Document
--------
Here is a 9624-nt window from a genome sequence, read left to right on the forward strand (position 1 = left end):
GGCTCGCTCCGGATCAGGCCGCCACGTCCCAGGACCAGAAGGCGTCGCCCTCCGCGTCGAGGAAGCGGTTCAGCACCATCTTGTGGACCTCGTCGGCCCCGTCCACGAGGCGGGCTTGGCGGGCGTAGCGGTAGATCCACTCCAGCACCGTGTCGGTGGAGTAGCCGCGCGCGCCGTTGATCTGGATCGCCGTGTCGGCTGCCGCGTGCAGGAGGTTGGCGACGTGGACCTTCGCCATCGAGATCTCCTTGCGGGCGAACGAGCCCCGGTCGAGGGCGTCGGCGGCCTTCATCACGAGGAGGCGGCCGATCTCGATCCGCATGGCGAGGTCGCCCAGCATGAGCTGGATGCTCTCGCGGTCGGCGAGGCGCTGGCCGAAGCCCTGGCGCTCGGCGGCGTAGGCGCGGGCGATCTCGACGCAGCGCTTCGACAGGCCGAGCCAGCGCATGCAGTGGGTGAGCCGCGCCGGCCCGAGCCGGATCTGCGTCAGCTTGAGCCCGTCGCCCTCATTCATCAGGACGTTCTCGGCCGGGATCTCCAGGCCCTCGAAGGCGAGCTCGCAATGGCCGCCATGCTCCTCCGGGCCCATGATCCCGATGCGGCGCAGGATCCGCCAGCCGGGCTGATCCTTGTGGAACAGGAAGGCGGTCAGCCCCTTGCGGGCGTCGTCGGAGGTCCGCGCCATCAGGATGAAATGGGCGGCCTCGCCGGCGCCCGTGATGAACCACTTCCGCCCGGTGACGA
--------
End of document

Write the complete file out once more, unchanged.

Here is a 9624-nt window from a genome sequence, read left to right on the forward strand (position 1 = left end):
GGCTCGCTCCGGATCAGGCCGCCACGTCCCAGGACCAGAAGGCGTCGCCCTCCGCGTCGAGGAAGCGGTTCAGCACCATCTTGTGGACCTCGTCGGCCCCGTCCACGAGGCGGGCTTGGCGGGCGTAGCGGTAGATCCACTCCAGCACCGTGTCGGTGGAGTAGCCGCGCGCGCCGTTGATCTGGATCGCCGTGTCGGCTGCCGCGTGCAGGAGGTTGGCGACGTGGACCTTCGCCATCGAGATCTCCTTGCGGGCGAACGAGCCCCGGTCGAGGGCGTCGGCGGCCTTCATCACGAGGAGGCGGCCGATCTCGATCCGCATGGCGAGGTCGCCCAGCATGAGCTGGATGCTCTCGCGGTCGGCGAGGCGCTGGCCGAAGCCCTGGCGCTCGGCGGCGTAGGCGCGGGCGATCTCGACGCAGCGCTTCGACAGGCCGAGCCAGCGCATGCAGTGGGTGAGCCGCGCCGGCCCGAGCCGGATCTGCGTCAGCTTGAGCCCGTCGCCCTCATTCATCAGGACGTTCTCGGCCGGGATCTCCAGGCCCTCGAAGGCGAGCTCGCAATGGCCGCCATGCTCCTCCGGGCCCATGATCCCGATGCGGCGCAGGATCCGCCAGCCGGGCTGATCCTTGTGGAACAGGAAGGCGGTCAGCCCCTTGCGGGCGTCGTCGGAGGTCCGCGCCATCAGGATGAAATGGGCGGCCTCGCCGGCGCCCGTGATGAACCACTTCCGCCCGGTGACGA